On 7 October 1953, in the Appropriation Bill debates, he made a major speech on the subject. He outlined the history of Canberra, and praised the ‘pleasantness, picturesqueness, and absolute grandeur’ of the site, the excellence of the original plan, and the attractions of having so many trees. He regretted that the site was not matched by its buildings, the only one of substance being the Australian War Memorial. He deplored the temporary government offices, which he considered ‘utterly unworthy to be the government offices of the smallest State’. He noted that when Canberra was first made the national capital, politicians and bureaucrats stayed for as little time as possible, but that now many regarded Canberra as their home. ‘This city’, he said, ‘should become a community’. He considered that if Canberra were costly, that state of affairs had ‘flowed from an obligation placed upon the Parliament by the Constitution’. Canberra, he said, was ‘a most difficult place for any stranger to find his way around’. To this point McCallum had been seen as something of a crank on the subject, but it seems the royal tour of 1954 helped convince the Prime Minister, R. G. Menzies, that something needed to be done to make the capital more worthy of the nation. On 3 November 1954 McCallum moved the appointment of a Senate select committee on the development of Canberra, emphasising the importance of the nation having a great and worthy city. The motion was successful.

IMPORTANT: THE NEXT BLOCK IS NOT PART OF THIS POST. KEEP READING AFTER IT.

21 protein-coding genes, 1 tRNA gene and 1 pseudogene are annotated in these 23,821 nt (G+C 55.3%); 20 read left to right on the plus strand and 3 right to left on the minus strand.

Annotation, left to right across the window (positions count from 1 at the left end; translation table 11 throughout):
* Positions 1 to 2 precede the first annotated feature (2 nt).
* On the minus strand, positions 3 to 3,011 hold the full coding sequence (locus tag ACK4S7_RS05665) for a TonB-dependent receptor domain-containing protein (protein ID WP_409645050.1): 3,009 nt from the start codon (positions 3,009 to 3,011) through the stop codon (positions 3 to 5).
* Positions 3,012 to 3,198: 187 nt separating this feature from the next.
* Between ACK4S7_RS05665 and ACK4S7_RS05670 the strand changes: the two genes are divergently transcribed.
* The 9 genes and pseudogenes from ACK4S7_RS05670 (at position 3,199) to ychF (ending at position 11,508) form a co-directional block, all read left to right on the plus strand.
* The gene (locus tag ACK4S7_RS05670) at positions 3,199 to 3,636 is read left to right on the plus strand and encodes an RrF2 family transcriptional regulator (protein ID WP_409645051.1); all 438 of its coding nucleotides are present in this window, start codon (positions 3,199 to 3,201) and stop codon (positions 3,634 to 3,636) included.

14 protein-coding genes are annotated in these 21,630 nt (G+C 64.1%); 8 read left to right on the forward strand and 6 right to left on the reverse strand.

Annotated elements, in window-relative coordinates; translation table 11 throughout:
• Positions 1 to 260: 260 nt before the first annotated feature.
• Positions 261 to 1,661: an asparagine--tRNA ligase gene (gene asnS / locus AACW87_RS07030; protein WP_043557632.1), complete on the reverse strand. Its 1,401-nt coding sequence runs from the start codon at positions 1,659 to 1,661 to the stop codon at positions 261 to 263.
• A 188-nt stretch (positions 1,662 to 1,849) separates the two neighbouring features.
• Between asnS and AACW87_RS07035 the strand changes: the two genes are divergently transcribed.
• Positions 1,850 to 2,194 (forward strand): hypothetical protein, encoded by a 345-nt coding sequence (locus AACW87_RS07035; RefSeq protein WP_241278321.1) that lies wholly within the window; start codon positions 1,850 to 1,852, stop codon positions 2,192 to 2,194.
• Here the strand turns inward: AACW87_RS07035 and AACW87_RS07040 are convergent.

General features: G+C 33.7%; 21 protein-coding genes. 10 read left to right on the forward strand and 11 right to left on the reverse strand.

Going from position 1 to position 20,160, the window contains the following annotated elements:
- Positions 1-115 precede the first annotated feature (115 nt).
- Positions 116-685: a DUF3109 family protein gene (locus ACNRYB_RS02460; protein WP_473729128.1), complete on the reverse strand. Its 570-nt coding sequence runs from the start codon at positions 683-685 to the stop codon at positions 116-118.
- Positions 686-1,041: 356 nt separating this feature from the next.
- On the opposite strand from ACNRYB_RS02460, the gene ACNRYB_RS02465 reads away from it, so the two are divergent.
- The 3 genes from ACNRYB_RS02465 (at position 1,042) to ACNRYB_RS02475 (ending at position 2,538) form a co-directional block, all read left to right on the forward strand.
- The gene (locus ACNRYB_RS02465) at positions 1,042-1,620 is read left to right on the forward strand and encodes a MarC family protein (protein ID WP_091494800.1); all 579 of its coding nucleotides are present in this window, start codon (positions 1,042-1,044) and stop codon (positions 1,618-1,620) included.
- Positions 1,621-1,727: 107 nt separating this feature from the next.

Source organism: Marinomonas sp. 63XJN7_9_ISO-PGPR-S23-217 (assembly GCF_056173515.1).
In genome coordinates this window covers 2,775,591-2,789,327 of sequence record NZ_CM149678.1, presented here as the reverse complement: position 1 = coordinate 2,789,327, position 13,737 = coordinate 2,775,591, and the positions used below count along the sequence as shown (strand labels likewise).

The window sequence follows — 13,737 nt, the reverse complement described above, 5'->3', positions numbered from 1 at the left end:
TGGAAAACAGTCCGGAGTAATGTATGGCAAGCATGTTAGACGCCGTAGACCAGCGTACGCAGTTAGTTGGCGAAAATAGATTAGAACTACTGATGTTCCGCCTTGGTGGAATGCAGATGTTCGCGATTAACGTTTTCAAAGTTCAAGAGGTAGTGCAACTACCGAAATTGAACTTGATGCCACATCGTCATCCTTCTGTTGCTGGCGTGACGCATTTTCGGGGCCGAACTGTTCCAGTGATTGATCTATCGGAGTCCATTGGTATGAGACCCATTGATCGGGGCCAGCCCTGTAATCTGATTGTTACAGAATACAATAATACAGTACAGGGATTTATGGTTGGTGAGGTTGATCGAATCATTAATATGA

McCallum then chaired the committee, which presented its report in September 1955. The report was strongly critical of the management of Canberra and urged the creation of a single authority, responsible to Parliament, to oversee the development of the city. Its recommendations for the establishment of various institutions and cultural bodies in the capital included the High Court, the Australian Broadcasting Commission, a national museum and an opera house.